Meeting People Where They Are In Their Gestational Diabetes Journey

Meeting People Where They Are In Their Gestational Diabetes Journey

Read time: 4 minutes

  • Gestational diabetes may be fairly common, but every experience with the condition is different.
  • To help new parents and soon-to-be parents navigate the ins and outs of pregnancy with gestational diabetes, One Drop partnered with the New York City Department of Health and Mental Hygiene on a comprehensive self-care program.
  • From remote group classes about breastfeeding nutrition to one-on-one phone calls covering upcoming doctor appointments, One Drop coaches supported these moms through every step of their pregnancy and postpartum journeys.

Every year, gestational diabetes mellitus (GDM) affects anywhere between 2% and 10% of pregnancies in the U.S. But not all of those pregnancies look the same. Some pregnant people need extra support with nutrition during and after pregnancy; others need advice about maintaining a healthy weight for both themselves and their baby. Some parents are even juggling not just a gestational diabetes diagnosis, but also housing and safety issues that make it difficult for them to access basic care for themselves and their families. To help bridge some of those gaps and provide much-needed, individualized support with everything from blood sugar management to breastfeeding, One Drop partnered with a New York-based hospital on a gestational diabetes pilot program.

One Drop’s Gestational Diabetes Program

Starting in May 2021, One Drop collaborated with the New York City Department of Health and Mental Hygiene to enroll 37 people with gestational diabetes from Jamaica Hospital Medical Center in a program that provides these new moms and soon-to-be-moms with the full One Drop experience. As part of our commitment to TechQuity, our goal was to bring both health technology resources and culturally appropriate treatment approaches to new parents who might not otherwise have access to high-quality personalized support.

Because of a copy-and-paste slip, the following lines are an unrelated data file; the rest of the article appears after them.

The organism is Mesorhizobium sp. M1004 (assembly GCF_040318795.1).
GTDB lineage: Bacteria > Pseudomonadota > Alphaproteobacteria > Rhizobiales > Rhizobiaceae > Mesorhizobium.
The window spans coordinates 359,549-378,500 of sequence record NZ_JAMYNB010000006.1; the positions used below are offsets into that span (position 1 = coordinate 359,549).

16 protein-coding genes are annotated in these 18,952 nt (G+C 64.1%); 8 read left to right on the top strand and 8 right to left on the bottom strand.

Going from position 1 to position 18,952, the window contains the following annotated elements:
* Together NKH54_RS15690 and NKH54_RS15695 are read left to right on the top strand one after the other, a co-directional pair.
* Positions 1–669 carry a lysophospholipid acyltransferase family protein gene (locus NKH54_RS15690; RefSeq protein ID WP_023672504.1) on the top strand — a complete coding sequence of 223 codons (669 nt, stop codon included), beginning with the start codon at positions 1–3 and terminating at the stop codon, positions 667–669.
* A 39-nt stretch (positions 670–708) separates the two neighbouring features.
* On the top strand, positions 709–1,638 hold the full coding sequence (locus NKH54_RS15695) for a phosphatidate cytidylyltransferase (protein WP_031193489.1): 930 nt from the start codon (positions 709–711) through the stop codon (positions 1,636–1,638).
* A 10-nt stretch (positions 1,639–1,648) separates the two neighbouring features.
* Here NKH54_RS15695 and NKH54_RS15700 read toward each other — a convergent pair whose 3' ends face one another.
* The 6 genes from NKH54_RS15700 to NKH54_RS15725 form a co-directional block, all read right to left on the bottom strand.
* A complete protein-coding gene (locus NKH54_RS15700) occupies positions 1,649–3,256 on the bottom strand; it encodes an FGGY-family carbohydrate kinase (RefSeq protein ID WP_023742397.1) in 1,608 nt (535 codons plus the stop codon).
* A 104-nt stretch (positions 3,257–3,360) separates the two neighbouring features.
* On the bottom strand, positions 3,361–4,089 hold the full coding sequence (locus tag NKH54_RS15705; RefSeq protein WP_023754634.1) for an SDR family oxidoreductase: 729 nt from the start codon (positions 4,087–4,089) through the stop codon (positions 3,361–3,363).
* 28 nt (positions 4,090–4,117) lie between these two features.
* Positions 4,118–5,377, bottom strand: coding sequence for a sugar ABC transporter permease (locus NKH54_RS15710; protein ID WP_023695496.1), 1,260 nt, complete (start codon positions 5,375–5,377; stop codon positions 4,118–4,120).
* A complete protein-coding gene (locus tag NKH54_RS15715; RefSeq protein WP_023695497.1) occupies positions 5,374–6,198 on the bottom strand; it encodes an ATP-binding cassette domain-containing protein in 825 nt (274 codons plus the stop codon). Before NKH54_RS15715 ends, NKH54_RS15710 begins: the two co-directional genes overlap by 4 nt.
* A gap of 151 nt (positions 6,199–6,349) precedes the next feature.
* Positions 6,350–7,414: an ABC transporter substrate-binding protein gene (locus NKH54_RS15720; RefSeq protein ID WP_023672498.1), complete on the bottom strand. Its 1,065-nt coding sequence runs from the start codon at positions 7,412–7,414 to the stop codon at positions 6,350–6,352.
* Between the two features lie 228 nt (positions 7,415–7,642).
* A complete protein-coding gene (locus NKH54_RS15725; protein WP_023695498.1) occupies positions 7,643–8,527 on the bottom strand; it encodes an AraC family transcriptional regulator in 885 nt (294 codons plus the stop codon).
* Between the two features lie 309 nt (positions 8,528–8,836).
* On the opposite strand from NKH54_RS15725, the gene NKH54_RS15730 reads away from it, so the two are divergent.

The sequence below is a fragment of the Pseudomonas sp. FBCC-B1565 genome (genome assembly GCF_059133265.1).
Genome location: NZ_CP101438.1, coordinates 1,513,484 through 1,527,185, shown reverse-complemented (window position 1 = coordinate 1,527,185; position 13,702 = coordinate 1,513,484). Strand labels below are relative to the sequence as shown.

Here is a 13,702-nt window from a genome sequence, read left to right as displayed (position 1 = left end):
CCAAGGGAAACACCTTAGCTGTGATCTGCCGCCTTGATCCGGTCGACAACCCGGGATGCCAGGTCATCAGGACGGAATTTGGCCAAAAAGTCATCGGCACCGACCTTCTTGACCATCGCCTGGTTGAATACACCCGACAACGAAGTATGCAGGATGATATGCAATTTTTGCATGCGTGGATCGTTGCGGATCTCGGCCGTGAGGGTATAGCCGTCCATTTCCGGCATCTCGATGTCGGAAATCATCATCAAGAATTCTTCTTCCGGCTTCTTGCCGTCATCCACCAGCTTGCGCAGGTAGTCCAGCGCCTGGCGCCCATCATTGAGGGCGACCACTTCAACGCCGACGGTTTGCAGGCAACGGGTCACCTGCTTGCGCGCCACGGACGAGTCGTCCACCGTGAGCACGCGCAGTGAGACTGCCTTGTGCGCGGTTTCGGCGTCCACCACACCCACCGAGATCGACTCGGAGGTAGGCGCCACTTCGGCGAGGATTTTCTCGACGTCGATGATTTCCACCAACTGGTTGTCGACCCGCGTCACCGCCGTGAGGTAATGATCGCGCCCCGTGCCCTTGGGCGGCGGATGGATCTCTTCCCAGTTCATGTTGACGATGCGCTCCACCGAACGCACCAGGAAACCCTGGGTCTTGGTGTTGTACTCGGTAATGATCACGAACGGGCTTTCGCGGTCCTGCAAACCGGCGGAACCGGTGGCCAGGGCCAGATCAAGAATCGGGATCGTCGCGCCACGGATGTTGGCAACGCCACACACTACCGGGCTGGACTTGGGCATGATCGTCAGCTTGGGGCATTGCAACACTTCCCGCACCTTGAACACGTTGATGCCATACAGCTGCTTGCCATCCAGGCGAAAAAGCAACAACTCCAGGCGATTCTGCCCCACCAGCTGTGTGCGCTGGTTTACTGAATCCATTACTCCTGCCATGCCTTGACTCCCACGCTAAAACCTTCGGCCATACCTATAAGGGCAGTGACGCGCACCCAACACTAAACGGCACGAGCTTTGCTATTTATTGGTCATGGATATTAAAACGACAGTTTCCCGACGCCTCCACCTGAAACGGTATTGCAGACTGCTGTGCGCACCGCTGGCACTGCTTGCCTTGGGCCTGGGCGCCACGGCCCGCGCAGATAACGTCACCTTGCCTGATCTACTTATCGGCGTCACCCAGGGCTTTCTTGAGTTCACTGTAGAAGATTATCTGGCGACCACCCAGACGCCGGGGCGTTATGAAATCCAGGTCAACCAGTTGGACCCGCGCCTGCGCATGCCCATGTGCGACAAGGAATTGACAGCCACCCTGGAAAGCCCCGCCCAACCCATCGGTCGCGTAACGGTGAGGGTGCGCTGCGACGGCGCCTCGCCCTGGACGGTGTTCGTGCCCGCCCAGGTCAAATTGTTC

In addition to giving them a One Drop Premium membership, a blood pressure monitor, and a blood glucose meter kit with testing supplies (test strips and lancets), One Drop coaches also took time to connect with people outside of the app through regular one-on-one phone calls and remote group education sessions on everything from breastfeeding to healthy cooking. Plus, throughout the program (which was offered in both English and Spanish), One Drop coaches worked closely with each person’s healthcare providers to ensure everyone received the best possible care.

“We covered so many different topics in our phone calls and remote sessions,” says One Drop coach, Sandra Gonzalez, a registered dietitian/nutritionist (RDN) and certified diabetes care and education specialist (CDCES). “For instance, one woman shared with me that her baby seemed to be having trouble gaining weight, and I encouraged her to ask for a referral for someone who specializes in pediatric nutrition at her next pediatrician appointment.”

“Sometimes it’s as simple as that,” adds Gonzalez. “A little support can go a long way.”

Going Above and Beyond the Demands of a Diabetes Diagnosis

Living with diabetes (particularly gestational diabetes) entails much more than just healthy habits like diet, exercise, and medication management. To help someone commit to these habits in the first place, it’s important to meet them where they are.